(27 Oct 1858 - 6 Jan 1919)
Theodore Roosevelt - Conservation is Fundamental
Illustrated Quote - Medium Image (500 x 350 px)
Detail from political cartoon by Clifford Berryman, 'Life on the Mississippi' (2 Oct 1907). (source)
The Context of “Conservation of natural resources is the fundamental problem” Quote
On 4 Oct 1907, Republican President Theodore Roosevelt addressed the Deep Water Convention being held at Memphis, Tennessee.1 It was one of his stops on a memorable three-week journey through a large part of the middle West and South that he began from Washington, D.C. on 29 Sep 1909. His purpose was to address the need for adequate improvement to the inland waterways from Chicago to the Gulf of Mexico.2
At Canton Ohio, on 30 Sep 1907, Roosevelt dedicated the McKinley National Memorial and honored the assassinated President. In his speech, Roosevelt also spoke at length against the kind of businessmen who made unscrupulous use of their wealth. To discourage dishonest businessment, it was to be the policy of the administration that wrongdoers would be vigorously prosecuted:3
When he reached Keokuk, he began a trip down the Mississippi River, after a speech that stressed the importance of the improvement of the navigable deep water route between Chicago and the Gulf. He repeated the theme when he spoke in St. Louis, explaining the “whys” for engaging in the project. He also made a short stop at Cairo as he continued down the river to Memphis.
While addressing the audience at the Deep Water Convention, Roosevelt declared, “In wealth of natural resources no kingdom of Europe can compare with the Mississippi Valley and the region around the Great Lakes,” which together with all the developing manufacturing centres brought an exceptional need for the transportation of “coal, lumber, corn, wheat, cotton, cattle.” The rivers, he said should be made “really fit to serve as arteries of trade.” To meet that cost, Roosevelt alleged:
“Is is computed that the annual value of the available but unused water power in the United States exceeds the anual value of all the products of all our mines … [and] under judicious handling the power of our streams may be made to pay for all the works required …”
Roosevelt then pointed out the value of forest to check soil erosion, retard run-off and prevent floods.
He expressed concern that “Many of these resources which we have been in the habit of calling inexhaustible are being rapidly exhausted, or incertain regions have actually disappeared. Coal mines, oil and gas fields, and iron mines in important numbers are already worked out. The coal and oil measures which remain are passing rapidly, or have actually passed, into the possession of great corporations, who acquire ominous power … without supervision of any kind.”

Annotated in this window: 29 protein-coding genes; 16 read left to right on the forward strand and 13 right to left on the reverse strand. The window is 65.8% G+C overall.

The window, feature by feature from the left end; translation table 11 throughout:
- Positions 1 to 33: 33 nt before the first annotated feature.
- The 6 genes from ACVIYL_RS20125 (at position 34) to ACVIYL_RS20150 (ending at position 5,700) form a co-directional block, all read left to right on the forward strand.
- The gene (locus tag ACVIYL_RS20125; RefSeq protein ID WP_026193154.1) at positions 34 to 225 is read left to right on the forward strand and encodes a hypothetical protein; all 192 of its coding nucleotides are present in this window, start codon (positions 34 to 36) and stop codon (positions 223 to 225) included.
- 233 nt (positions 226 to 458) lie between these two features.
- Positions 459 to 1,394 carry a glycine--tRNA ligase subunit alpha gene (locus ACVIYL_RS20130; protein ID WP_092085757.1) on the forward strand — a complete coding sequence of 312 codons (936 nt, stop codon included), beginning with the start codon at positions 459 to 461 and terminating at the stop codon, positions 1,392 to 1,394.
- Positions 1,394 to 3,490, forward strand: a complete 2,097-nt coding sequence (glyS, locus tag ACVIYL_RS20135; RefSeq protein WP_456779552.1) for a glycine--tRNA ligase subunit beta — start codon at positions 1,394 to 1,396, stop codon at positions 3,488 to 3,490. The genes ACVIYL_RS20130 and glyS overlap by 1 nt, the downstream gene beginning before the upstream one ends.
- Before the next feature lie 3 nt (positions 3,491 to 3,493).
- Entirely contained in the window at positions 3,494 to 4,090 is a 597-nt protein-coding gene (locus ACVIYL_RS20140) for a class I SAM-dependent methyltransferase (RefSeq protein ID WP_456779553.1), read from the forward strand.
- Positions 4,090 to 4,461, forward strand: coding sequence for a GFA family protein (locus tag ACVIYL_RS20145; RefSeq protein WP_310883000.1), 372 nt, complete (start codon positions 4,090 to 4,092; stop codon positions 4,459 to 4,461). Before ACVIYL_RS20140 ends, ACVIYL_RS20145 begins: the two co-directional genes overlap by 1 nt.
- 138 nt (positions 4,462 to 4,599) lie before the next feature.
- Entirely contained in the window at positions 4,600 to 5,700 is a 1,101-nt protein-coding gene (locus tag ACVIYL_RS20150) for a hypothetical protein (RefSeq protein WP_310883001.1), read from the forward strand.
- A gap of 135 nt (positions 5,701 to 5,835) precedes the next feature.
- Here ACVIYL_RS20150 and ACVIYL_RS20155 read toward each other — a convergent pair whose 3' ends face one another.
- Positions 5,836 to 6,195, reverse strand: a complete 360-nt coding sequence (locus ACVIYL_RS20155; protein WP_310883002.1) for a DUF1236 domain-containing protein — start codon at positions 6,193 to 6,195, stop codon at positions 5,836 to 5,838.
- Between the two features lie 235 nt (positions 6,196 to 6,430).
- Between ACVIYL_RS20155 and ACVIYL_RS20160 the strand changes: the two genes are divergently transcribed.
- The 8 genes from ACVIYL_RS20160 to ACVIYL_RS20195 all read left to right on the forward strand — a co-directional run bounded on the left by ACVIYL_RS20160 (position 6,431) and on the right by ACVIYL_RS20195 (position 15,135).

“Shall we continue the waste and destruction of our natural resources, or shall we conserve them? There is no other question of equal gravity now before the Nation. It is the plain duty of those of us who for the moment are responsible to make inventory of the natural resources which have been handed down to us, to forecast as well as we may the needs of the future, and so to handle the great sources of our prosperity as not to destroy in advance all hope for the prosperity of our descendents.”
“... the conservation of natural resources is the fundamental problem. Unless we solve that problem it will avail us little to solve all others. To solve it, the whole Nation must undertake the task through their organizations and associations, through the men whom they have made specially responsible for the welfare of the several States, and finally through Congress and the Executive. As a preliminary step, the Inland Waterways Commission has asked me to call a conference on the conservation of natural resources, including, of course, the streams, to meet in Washington during the coming winter. I shall accordingly call such conference. It ought to be among the most important gatherings in our history, for none have had a more vital question to consider.”
Before concluding, Roosevelt indicated that “The digging of the Panama Canal is the greatest engineering feat which has yet been attempted on this globe.” The benefit to come was that “When the canal is finished our navy can move from one ocean to the other at will; for, remember that our doors open on both oceans.”
2 Details of the trip from The American Marine Engineer (Oct 1907), Vol. 2, No. 10, 12.
3 In Addresses and Papers of Theodore Roosevelt (1909), 402.
- Science Quotes by Theodore Roosevelt.
- Theodore Roosevelt - memorialized as a Naturalist in a tribute by John Burroughs in Natural History magazine (1919)
- Theodore Roosevelt, Naturalist - memorial tribute by Henry Fairfield Osborn in Natural History magazine (1919)
- Theodore Roosevelt - Friend of Man - memorial tribute by Robert Peary in Natural History magazine (1919)
- Theodore Roosevelt and Africa - memorial tribute by Carl Akeley in Natural History magazine (1919)
- Personal Glimpses of Theodore Roosevelt - memorial tribute by David Starr Jordan in Natural History Magazine (1919).
- Roosevelt, the Man of Abundant Life - memorial tribute by Gifford Pinchot in Natural History magazine (1919).
- Theodore Roosevelt - context of his “A Country Without Trees” quote - Medium image (500 x 350 px).
- Theodore Roosevelt - context of his “A Country Without Trees” quote - Large image (800 x 600 px).
- Theodore Roosevelt - context of his “Conservation of natural resources is the fundamental problem” quote - Large image (800 x 600 px)
- The Wilderness Warrior: Theodore Roosevelt and the Crusade for America, by Douglas Brinkley. - book suggestion.
- Booklist for Theodore Roosevelt.